Practical Campbell Essay: The King & “I”
Date of Publication: June 11, 2006
Author: Stephen Gerringer
In this Practical Campbell essay, Stephen Gerringer tackles the archaic practice of human sacrifice, focusing on the role ritual regicide may have played in the evolution of the self-aware ego, and the symbolic significance this ancient rite holds for our lives today.
Human sacrifice a sacred act?
That’s a concept difficult to absorb.
We’re all familiar with the typical Hollywood scenario: either a band of primitive, bloodthirsty, drum-pounding savages bearing a fair, unspoiled maiden, sometimes drugged, sometimes bound, to the edge of a volcano, her sacrifice a means of appeasing an angry god – or a variation of the same powerless victim lashed to an altar in some sort of wild, orgiastic, black magic ritual.
Of course our sympathies lie with the hero who inevitably rescues the maiden from her fate – and condemns the collective celebrants to theirs. We’re on his team, for his character reflects our own cultural perspective. I’ve yet to find myself rooting for the sinister, knife-wielding, maniacal fanatic usually depicted in the role of the officiating priest…
But then, it’s just a movie, a far cry from reality.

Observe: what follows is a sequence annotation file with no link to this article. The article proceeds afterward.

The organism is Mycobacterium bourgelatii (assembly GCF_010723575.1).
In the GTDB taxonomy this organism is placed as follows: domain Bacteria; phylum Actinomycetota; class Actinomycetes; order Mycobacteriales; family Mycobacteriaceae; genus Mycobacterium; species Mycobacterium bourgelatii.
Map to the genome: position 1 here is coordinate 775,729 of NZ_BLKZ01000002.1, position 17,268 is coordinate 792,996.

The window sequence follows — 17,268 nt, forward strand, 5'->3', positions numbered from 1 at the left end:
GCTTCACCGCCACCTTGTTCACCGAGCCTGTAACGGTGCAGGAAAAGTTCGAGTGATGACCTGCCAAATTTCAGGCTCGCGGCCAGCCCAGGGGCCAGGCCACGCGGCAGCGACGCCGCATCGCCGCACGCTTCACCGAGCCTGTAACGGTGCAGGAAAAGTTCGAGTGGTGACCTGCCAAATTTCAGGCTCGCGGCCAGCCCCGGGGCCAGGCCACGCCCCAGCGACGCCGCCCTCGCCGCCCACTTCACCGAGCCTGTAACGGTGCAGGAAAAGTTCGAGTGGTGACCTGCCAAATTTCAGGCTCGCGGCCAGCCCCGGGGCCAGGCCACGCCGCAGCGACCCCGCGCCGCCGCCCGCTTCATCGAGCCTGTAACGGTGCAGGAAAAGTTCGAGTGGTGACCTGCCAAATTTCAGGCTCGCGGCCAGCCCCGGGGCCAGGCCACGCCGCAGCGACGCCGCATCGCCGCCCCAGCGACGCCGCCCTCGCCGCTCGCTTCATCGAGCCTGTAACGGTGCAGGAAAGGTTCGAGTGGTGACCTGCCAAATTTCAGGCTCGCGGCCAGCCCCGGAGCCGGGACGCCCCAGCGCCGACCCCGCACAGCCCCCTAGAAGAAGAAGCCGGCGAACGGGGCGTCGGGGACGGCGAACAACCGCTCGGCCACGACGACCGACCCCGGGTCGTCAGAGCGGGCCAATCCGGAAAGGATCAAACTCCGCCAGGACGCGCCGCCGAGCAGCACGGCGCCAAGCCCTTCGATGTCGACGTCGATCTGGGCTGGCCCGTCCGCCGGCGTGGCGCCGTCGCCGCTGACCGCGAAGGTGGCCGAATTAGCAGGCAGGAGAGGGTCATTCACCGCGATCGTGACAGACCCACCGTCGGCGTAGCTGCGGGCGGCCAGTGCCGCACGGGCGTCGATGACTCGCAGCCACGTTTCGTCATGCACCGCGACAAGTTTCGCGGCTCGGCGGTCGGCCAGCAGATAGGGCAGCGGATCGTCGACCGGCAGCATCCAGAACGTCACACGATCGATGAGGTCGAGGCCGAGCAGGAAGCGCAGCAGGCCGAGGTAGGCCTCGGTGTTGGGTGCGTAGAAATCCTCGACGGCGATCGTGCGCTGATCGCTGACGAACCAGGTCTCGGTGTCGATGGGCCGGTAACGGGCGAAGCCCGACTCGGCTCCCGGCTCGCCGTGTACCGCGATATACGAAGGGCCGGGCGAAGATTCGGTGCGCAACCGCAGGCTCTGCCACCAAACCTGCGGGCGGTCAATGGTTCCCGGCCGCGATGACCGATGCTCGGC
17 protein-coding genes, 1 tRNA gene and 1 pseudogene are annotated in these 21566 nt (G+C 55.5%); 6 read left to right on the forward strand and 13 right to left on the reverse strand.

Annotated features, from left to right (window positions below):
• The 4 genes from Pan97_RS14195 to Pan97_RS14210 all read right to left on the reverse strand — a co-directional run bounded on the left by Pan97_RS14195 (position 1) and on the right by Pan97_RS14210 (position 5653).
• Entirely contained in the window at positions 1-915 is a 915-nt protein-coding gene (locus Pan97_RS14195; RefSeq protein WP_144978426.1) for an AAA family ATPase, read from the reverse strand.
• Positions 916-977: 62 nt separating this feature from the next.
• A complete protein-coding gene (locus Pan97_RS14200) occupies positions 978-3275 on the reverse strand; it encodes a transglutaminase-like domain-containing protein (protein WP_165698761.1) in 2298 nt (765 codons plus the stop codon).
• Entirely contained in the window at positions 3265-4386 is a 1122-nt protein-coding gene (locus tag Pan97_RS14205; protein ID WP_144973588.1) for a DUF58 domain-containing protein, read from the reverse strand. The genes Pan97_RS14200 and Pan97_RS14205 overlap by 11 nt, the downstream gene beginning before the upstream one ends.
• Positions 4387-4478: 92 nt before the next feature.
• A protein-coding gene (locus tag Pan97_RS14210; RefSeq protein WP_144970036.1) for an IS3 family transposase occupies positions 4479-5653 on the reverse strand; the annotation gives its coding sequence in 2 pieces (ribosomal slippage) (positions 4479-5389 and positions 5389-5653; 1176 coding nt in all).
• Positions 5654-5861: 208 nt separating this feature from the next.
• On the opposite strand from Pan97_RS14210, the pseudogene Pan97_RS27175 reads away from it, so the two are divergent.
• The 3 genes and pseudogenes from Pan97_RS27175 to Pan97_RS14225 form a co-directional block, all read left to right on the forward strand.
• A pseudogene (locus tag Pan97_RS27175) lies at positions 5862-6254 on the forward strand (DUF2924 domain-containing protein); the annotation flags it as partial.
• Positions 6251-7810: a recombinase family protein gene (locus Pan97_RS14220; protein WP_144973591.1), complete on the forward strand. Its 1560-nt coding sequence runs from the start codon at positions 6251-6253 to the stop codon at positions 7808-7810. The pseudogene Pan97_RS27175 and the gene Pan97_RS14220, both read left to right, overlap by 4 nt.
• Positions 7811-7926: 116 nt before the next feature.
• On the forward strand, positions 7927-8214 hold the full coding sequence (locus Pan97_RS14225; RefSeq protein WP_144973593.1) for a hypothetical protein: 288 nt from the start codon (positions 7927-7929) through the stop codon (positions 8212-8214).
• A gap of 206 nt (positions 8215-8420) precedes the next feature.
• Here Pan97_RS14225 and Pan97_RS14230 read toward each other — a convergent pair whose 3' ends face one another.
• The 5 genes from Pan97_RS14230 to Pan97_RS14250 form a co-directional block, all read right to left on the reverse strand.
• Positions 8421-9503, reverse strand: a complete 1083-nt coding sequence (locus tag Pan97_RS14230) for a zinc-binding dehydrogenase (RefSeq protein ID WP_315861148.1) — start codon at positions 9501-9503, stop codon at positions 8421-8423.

Popular belief often assumes those sacrificed were either bred to the role and kept ignorant of their fate, or were slaves, criminals, or captives of war forced to the altar. There is certainly evidence of this in several cultures (e.g., the “Flower Wars” between Mayan cities to secure captives for sacrifice).
However, in the period that marks the birth of civilization – focusing on the two thousand years between 4500 and 2500 B . C . – the sacrificial ritual claimed not the dregs, but the cream of society – the best the community had to offer.
Nor were members of these societies “primitive” savages barely removed from the beasts. Joseph Campbell points out that the practice of human sacrifice is found in the early stages of every literate high culture.
Why would a people do this? What could they be thinking – or were they thinking at all? Does our automatic condemnation of ritual murder preclude all possibility of comprehending their mindset?